Mail From Address

It appears CE/Vista has several locations for defining the email addresses it uses for SMTP.

  1. $WEBCTDOMAIN/config/config.xml:
    mail.from=
    From address for messages sent.
  2. $WEBCTDOMAIN/customconfig/startup.properties:
    WEBCT_ADMIN_EMAIL=
    Some internal errors have a mailto: prompt to contact the server administrator.
  3. $WEBCTDOMAIN/serverconfs/log4j.properties:
    log4j.appender.EMail.To=
    Report fatal errors.
  4. $WEBCTDOMAIN/serverconfs/log4jstartup.properties:
    log4j.appender.EMail.To=
    Report fatal errors.
  5. $WEBCTDOMAIN/webctInstalledServer.properties:
    WEBCT_ADMIN_EMAIL=
    Installer picks up this value for populating #2 and possibly #3 and #4.
  6. $WEBCTDOMAIN/webctInstalledServer.properties:
    MAIL_ORIGIN=
    Installer picks up this value for populating #1.

What really disturbs me is the Vista 8 installer created log4j properties files with the  SMTP server set up for miles.webct.com and sending from vista.monitor@webct.com? I cannot seem to find anything in the Vista 8 documentation or wiki or Google index about the “Vista Trap Notification” subject line, from address, or SMTP address which the log4j appender appears to be designed to send.

This Vista Trap Notification appears designed to send an email to the address any time a fatal error is encountered. That’s fine. Just use the smtp host and From address requested in the installer.

Don’t get me started about giving end users a mailto: prompt to report errors.

webctbackup

John made a good point… While telling Blackboard about this is pointless, the community at large ought to be aware of another undocumented workspace issue. I found an 8GB .bak in the /u01/app/nodeA/weblogic81/webctbackup on the active JMS node. Taking out user accessible nodes is okay in my book as with 18-20 of them in our clusters, we can lose one and no client would ever know. Mail, chat, learning context administration and other services in CE/Vista fail without a functional JMS node.

An administrator did a template reassignment with “Force archive before template reassignment” set to true. For some reason the file was placed on the JMS node. It should have been deleted. However, it was not. I caught it in time as another large file was dropped within 10 minutes of me deleting the first. I only caught it time because I was at my desk working (not in meetings, at home, or asleep).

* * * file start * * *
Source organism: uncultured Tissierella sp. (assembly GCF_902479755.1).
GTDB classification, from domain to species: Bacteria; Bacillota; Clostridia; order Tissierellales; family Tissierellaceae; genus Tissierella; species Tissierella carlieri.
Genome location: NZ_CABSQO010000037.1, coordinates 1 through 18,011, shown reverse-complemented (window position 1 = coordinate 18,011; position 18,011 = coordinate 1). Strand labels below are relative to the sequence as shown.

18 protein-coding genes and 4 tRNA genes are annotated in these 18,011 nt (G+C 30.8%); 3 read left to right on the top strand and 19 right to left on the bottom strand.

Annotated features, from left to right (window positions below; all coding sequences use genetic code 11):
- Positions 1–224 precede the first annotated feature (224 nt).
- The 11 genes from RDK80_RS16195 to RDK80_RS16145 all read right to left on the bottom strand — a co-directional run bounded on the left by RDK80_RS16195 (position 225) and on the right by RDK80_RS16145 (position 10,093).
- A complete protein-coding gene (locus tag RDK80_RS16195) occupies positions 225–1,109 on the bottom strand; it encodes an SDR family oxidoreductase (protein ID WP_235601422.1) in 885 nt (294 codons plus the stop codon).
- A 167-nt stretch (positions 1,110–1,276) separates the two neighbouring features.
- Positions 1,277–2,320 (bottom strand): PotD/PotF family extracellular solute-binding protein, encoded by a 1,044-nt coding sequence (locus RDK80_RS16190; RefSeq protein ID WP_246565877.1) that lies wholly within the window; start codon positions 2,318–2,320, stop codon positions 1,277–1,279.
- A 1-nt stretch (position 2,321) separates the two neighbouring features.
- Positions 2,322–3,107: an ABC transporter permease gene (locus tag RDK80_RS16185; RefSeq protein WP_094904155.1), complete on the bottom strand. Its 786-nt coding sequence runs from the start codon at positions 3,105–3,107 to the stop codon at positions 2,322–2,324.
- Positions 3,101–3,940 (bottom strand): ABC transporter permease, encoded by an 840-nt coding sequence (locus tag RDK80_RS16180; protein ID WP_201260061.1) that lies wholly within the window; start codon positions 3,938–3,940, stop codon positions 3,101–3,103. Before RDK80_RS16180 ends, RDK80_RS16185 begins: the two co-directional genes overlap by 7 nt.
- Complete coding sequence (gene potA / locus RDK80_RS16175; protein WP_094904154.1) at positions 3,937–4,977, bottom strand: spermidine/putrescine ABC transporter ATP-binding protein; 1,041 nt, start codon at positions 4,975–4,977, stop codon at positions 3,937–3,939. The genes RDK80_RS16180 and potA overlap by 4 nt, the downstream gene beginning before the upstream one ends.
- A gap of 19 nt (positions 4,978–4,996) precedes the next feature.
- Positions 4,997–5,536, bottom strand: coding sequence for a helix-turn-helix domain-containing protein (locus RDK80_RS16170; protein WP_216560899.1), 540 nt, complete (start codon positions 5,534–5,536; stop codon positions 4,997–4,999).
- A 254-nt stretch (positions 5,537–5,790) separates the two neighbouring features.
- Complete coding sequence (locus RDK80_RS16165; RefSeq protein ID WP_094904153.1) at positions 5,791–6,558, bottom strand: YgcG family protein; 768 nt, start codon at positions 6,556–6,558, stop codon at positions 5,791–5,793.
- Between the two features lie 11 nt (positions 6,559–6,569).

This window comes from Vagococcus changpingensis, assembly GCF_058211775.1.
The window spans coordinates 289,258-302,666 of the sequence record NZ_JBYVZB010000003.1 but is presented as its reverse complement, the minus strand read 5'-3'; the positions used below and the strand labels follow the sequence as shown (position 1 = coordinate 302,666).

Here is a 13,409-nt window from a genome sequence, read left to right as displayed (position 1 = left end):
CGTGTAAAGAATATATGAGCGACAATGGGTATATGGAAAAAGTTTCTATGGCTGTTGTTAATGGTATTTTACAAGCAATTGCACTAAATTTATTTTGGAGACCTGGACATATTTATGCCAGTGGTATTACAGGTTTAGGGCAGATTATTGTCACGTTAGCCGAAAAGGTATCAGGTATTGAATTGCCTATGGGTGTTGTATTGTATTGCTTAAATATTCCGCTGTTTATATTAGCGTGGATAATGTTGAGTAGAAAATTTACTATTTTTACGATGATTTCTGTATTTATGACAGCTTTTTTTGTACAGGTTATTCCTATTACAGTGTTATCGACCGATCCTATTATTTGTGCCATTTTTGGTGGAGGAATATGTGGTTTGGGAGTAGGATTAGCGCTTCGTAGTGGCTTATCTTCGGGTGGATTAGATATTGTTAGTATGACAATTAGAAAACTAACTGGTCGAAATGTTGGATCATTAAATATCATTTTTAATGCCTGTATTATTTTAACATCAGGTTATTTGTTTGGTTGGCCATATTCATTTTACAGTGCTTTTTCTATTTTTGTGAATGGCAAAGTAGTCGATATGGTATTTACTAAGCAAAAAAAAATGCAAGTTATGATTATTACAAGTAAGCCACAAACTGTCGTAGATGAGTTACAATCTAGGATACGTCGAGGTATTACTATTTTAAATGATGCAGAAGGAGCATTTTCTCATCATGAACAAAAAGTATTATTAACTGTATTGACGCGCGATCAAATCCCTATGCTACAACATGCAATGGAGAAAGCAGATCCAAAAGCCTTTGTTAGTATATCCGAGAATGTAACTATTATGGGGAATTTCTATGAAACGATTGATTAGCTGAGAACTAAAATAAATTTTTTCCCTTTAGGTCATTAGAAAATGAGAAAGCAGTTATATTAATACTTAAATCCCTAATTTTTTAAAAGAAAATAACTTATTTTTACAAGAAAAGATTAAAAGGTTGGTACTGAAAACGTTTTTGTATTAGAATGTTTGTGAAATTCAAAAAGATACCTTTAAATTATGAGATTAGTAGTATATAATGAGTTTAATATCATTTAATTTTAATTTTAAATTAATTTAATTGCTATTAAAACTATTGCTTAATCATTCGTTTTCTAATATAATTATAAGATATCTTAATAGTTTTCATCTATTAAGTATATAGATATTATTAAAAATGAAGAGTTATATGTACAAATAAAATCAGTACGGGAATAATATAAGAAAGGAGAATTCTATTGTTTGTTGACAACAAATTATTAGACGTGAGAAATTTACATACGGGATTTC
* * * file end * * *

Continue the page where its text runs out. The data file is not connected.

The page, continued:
This came within one GB of completely filling up the file system. We do not have huge hard drives on these nodes, just 3 times the size we need except for this. Nor do we allow the nodes accrue a ton of logs or junk.

Maybe this is something Blackboard has resolved this for future versions like Vista 4 or 8. Maybe one day we will have official or unofficial documentation about this kind of stuff.

The answers I anticipate from Blackboard:

  1. This is functioning as designed. I bet composing the archive requires something from the JMS node, so it must reside there. The JVM is too small as is /var/tmp, so the file system is the best place.
  2. Use a bigger hard drive.
  3. Set “Force archive before template reassignment” to false.

Even if Blackboard agrees this is bad, then it might get fixed on Vista 8. Certainly it will not get fixed in the officially supported  Vista 3.
🙁

If you want to confirm if you have the potential for this problem, then you should have a $NODENAME/weblogic81/webctbackup or a $NODENAME/weblogic92/webctbackup directory. We only have them on all four JMS nodes, but have have seen them on four (out of 76) other nodes. The other 72 nodes lack this directory. While you are at it, make sure you know about the other undocumented work spaces I have mentioned.
🙂

Enrolling Administrators

One of the challenges of having 42 institutions is managing the administrators. (Actually we created some 12 spare institutions but why is another  post.) So my challenge was how to not drive myself insane trying to enroll the 6 same admin users to each institution. The best way in my opinion is to create the users in an IMS XML file for each institution and import the data. Creating the users was easy. Next was doing the enrollments.

Naturally, I turned to the Vista 8 Enterprise System Integration Guide on pages 66-67 and 95-96 where it describes which roles can be enrolled at which learning contexts. They go from the lowest most common enrollments at the section level up to the division level. Yeah, there was not anything for the institution level. It even had a comment before the table on pages 66-67:

NOTE: Roles not specified in the table can only be added through the Vista Enterprise administrative interface.

So, because the Institution Administrator is not listed, I could not enroll users to it through the import? It depressed me for about a week. A flash of inspiration had me check the Vista 3 documentation. Sure enough, on page 49 of the Vista 3 System Integration Guide, Institution Administrator is listed. (Admin roles at domain and server contexts, designer roles at instiution and domain contexts are also listed.)

The XML is easy enough to write. Normally, when writing this XML, I just need to refer to the SourcedId for objects I create, so I know their values. However, with this, I need to the know the SourcedId.Id for the institution.